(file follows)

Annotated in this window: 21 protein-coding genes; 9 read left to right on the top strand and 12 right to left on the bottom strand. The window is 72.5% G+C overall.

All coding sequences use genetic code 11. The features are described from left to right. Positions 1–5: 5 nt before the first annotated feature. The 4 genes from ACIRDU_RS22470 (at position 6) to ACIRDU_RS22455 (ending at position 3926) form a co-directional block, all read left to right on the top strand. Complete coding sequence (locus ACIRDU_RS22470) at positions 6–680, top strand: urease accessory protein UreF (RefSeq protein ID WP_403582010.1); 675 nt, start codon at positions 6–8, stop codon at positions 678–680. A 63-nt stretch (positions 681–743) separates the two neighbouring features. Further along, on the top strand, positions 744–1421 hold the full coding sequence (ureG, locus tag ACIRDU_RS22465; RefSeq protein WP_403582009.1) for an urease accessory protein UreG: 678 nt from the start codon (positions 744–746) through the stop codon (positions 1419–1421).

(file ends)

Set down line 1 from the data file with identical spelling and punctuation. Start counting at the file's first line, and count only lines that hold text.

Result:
Annotated in this window: 21 protein-coding genes; 9 read left to right on the top strand and 12 right to left on the bottom strand. The window is 72.5% G+C overall.